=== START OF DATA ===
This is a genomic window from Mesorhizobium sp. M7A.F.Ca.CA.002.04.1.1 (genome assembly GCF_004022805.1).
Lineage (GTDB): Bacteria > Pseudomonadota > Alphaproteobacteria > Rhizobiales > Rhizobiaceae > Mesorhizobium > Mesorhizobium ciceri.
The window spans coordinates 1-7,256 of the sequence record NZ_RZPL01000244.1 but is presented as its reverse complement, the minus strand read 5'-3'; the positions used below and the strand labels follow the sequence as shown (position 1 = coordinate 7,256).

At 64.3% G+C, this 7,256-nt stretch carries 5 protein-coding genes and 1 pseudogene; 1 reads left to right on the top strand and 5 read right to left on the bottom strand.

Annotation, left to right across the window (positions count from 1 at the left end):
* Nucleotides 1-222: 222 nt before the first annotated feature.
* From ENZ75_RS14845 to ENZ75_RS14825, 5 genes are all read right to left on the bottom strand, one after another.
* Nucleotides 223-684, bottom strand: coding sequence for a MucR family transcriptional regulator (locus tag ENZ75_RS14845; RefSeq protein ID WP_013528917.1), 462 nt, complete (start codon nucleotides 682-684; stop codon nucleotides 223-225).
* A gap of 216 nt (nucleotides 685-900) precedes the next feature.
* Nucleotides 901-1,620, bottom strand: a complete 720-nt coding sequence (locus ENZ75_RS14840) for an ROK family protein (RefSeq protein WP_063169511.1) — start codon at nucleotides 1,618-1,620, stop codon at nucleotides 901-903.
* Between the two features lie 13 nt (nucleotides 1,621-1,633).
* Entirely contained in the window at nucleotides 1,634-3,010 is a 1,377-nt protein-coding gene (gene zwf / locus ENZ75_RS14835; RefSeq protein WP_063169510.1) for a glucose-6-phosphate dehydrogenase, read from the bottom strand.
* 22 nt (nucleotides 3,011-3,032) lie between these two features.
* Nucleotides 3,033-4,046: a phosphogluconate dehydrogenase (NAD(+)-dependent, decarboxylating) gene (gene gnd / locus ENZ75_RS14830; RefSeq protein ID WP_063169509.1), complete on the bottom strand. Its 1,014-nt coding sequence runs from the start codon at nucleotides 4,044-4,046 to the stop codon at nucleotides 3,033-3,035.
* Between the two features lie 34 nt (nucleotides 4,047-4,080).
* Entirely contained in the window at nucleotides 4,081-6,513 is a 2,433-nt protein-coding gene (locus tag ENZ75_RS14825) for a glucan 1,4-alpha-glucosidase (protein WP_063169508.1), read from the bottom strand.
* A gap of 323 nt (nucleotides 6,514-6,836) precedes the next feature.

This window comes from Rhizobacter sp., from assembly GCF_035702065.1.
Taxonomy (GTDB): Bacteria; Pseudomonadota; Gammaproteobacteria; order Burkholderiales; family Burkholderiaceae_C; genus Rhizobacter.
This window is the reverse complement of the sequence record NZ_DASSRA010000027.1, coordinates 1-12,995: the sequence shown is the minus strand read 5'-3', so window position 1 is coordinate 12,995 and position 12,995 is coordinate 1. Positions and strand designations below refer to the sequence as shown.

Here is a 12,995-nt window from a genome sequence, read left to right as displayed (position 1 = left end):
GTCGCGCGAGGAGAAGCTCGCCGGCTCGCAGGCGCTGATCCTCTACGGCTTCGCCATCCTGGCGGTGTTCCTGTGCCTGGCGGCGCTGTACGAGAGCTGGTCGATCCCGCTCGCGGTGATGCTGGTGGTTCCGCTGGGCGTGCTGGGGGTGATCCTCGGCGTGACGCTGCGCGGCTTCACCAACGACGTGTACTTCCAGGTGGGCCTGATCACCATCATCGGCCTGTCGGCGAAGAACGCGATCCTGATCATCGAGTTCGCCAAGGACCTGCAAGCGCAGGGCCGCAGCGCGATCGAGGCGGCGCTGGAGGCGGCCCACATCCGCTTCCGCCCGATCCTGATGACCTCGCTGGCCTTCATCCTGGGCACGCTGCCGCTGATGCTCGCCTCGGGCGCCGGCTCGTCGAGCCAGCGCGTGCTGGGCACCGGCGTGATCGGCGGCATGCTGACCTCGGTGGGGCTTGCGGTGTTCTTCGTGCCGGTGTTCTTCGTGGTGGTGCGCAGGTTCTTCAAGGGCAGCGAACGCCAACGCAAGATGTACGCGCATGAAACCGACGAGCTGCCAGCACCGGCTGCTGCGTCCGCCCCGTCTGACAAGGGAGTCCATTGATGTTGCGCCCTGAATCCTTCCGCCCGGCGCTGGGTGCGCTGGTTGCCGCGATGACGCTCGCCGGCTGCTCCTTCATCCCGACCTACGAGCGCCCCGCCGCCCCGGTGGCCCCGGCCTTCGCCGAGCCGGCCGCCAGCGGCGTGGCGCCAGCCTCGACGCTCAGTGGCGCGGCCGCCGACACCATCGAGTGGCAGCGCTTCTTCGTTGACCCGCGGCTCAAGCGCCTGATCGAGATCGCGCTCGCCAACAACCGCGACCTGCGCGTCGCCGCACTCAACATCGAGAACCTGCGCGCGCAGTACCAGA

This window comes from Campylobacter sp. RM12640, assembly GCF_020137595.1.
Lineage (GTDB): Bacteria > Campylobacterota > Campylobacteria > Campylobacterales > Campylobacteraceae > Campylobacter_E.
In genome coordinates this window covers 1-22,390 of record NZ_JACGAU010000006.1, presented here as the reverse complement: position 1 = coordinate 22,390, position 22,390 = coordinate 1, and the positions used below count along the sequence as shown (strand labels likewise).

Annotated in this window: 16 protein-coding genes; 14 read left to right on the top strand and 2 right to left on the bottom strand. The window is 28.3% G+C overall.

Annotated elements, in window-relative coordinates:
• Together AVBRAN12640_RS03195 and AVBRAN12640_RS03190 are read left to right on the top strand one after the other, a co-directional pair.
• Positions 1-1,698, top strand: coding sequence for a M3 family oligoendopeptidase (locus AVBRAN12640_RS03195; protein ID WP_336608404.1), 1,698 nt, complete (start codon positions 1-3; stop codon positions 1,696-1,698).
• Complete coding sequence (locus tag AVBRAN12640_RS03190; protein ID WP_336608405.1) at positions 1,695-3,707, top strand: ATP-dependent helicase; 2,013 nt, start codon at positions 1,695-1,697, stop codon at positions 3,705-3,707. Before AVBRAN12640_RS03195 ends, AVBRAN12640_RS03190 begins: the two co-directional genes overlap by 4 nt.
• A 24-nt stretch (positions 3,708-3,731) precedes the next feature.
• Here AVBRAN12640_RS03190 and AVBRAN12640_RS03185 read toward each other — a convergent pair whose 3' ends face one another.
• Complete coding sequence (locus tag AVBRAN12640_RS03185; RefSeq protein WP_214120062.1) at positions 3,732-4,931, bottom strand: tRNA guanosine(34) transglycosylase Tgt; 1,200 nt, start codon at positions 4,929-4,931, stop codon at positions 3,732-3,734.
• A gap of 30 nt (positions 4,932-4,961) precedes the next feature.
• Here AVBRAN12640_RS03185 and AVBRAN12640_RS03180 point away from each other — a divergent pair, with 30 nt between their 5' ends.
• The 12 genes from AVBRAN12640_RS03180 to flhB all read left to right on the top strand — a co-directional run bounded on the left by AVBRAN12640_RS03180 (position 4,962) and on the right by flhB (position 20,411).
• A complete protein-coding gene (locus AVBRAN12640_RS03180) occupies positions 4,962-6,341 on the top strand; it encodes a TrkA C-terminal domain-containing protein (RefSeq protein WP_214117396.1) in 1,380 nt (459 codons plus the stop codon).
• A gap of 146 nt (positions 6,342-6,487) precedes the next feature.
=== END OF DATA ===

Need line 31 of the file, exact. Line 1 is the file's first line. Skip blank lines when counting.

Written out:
• A 24-nt stretch (positions 3,708-3,731) precedes the next feature.